The SA node is the normal pacemaker of the heart. The action potentials in the SA node are somewhat different from the action potentials in contractile cells. The most obvious difference is that the phase 4 resting potentials are unstable, as shown in Fig. 11. Note that the resting potential starts from its maximum value of about —60 mV, then slowly depolarizes until it reaches threshold and undergoes a regenerative action potential. On completion of the action potential, the cell again begins to depolarize and another action potential is initiated. This process occurs about 60-100 times each minute, resulting in the cardiac rhythm. The progressive depolarization of the phase 4 potential is known as the pacemaker potential. The ionic mechanism underlying the pacemaker potential is not fully understood, but it is thought to be due to an inward sodium leakage current.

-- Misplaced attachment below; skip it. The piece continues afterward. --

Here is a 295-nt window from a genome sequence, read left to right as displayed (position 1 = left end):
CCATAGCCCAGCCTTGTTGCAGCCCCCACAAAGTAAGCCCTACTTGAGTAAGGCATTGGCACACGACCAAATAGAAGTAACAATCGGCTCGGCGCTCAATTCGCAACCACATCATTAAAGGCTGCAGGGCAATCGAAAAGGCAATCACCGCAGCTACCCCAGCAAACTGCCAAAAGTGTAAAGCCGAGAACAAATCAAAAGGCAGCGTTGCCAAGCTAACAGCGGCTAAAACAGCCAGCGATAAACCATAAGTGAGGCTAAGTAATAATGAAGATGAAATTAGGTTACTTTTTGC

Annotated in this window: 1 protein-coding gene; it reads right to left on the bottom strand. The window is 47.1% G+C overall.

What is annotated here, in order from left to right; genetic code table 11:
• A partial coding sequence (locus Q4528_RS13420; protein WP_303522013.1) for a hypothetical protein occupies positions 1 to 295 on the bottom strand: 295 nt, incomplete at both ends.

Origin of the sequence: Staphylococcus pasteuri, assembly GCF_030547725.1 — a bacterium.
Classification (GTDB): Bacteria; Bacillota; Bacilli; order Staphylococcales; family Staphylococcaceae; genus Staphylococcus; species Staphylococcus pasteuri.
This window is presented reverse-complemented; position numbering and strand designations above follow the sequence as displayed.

Cells in the AV node also have pacemaker potentials but they are slower (only about 40 beat/min) and thus the SA node dominates with its faster rhythm. An isolated strip of Purkinje fibers will spontaneously generate action potentials with a frequency of about 25 action potentials per minute, a rate slower than that of either SA or AV nodal cells. The AV node and Purkinje fibers are called latent pacemakers because they will assume the pacemaker role should the signal from the SA node be interrupted. Atrial and ventricular cells have virtually no pacemaker activity.
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